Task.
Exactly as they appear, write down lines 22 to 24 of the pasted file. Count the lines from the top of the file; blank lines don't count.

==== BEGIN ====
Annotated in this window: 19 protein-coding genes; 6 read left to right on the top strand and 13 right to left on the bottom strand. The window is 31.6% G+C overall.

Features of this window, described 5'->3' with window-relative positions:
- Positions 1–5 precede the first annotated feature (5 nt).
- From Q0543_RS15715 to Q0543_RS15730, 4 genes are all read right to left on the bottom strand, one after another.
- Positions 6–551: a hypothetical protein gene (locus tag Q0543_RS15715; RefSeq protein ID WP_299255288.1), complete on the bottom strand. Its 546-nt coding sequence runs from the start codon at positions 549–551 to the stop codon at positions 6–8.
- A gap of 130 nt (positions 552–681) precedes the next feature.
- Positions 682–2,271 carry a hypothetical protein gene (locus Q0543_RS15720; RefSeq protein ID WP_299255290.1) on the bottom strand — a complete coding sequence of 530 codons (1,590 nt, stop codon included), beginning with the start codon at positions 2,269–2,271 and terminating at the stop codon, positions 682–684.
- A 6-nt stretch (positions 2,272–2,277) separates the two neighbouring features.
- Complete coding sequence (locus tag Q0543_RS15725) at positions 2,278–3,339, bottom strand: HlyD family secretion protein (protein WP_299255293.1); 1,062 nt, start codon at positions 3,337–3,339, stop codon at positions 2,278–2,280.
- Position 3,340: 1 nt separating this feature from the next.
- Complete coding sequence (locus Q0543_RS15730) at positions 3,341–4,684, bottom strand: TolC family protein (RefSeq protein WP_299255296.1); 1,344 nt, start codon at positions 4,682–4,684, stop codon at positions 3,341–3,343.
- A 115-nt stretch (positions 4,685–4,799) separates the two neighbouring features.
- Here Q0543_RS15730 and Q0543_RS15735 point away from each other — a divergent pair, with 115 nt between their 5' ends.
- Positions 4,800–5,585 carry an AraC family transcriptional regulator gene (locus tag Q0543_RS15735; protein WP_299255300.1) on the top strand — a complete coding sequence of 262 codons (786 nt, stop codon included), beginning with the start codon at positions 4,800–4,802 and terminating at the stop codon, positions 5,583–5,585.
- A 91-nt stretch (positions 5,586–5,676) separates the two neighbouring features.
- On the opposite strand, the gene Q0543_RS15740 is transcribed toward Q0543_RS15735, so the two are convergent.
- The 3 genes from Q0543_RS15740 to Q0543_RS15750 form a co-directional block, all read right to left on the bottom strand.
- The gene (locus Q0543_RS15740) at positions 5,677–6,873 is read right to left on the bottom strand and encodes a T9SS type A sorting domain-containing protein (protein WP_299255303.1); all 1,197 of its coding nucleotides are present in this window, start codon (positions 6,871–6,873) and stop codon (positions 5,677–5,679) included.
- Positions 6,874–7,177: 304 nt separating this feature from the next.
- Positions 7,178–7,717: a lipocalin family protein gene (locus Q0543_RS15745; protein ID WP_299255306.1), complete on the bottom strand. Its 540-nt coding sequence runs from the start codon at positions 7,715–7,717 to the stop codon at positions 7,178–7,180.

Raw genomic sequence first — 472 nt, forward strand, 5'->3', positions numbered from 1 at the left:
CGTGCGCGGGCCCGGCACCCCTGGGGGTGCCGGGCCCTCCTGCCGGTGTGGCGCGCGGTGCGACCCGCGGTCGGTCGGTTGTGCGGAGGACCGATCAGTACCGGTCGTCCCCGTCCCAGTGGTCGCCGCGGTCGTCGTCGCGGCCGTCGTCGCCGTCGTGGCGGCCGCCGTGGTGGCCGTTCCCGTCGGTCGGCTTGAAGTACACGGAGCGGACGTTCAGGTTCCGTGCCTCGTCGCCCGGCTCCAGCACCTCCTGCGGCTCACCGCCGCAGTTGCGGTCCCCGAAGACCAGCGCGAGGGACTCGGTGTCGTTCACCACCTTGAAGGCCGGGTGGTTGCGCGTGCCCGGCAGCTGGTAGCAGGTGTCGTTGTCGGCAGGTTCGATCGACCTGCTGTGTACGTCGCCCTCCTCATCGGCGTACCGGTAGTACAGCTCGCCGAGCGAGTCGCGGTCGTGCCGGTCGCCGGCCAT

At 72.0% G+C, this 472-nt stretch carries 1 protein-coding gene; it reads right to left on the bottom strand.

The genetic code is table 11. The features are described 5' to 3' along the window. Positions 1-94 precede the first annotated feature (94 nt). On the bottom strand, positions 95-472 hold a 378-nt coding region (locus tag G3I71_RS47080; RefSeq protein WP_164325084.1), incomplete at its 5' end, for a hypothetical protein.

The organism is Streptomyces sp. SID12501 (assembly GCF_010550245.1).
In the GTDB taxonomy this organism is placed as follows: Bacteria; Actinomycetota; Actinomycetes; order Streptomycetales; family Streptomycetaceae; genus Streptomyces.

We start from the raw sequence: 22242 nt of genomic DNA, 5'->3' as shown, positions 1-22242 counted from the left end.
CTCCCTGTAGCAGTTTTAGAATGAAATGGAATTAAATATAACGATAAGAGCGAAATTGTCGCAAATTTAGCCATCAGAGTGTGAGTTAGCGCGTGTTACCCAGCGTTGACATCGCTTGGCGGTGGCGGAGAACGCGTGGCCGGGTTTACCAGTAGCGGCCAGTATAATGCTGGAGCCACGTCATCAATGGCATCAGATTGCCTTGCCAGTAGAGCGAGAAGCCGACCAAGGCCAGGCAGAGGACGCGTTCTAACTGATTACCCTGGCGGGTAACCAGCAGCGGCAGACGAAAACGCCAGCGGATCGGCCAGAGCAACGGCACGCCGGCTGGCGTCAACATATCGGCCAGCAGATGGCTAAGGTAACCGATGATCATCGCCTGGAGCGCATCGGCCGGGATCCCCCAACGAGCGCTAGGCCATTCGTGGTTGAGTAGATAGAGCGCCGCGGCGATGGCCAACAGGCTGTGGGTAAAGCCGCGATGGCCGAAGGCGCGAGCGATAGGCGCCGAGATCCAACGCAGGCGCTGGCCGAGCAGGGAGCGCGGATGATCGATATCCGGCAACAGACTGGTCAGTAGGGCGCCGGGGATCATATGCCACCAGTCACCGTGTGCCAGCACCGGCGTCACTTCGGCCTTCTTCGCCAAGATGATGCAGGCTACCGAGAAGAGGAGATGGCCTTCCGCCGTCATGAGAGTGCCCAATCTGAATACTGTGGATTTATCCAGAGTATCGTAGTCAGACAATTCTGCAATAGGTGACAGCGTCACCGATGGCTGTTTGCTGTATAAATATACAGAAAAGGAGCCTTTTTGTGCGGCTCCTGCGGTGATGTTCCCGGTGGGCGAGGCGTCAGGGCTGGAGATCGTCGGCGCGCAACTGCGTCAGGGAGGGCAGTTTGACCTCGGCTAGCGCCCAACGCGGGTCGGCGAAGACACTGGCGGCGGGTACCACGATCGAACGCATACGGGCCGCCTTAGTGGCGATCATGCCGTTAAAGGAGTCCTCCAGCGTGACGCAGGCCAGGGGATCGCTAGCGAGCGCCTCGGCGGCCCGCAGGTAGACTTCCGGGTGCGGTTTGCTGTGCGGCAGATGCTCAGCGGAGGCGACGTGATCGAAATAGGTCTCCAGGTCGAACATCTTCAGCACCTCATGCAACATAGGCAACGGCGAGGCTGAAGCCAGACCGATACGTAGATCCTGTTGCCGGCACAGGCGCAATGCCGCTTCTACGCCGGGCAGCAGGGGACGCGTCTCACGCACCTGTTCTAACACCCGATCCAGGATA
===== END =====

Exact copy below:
CGTGCGCGGGCCCGGCACCCCTGGGGGTGCCGGGCCCTCCTGCCGGTGTGGCGCGCGGTGCGACCCGCGGTCGGTCGGTTGTGCGGAGGACCGATCAGTACCGGTCGTCCCCGTCCCAGTGGTCGCCGCGGTCGTCGTCGCGGCCGTCGTCGCCGTCGTGGCGGCCGCCGTGGTGGCCGTTCCCGTCGGTCGGCTTGAAGTACACGGAGCGGACGTTCAGGTTCCGTGCCTCGTCGCCCGGCTCCAGCACCTCCTGCGGCTCACCGCCGCAGTTGCGGTCCCCGAAGACCAGCGCGAGGGACTCGGTGTCGTTCACCACCTTGAAGGCCGGGTGGTTGCGCGTGCCCGGCAGCTGGTAGCAGGTGTCGTTGTCGGCAGGTTCGATCGACCTGCTGTGTACGTCGCCCTCCTCATCGGCGTACCGGTAGTACAGCTCGCCGAGCGAGTCGCGGTCGTGCCGGTCGCCGGCCAT

At 72.0% G+C, this 472-nt stretch carries 1 protein-coding gene; it reads right to left on the bottom strand.

The genetic code is table 11. The features are described 5' to 3' along the window. Positions 1-94 precede the first annotated feature (94 nt). On the bottom strand, positions 95-472 hold a 378-nt coding region (locus tag G3I71_RS47080; RefSeq protein WP_164325084.1), incomplete at its 5' end, for a hypothetical protein.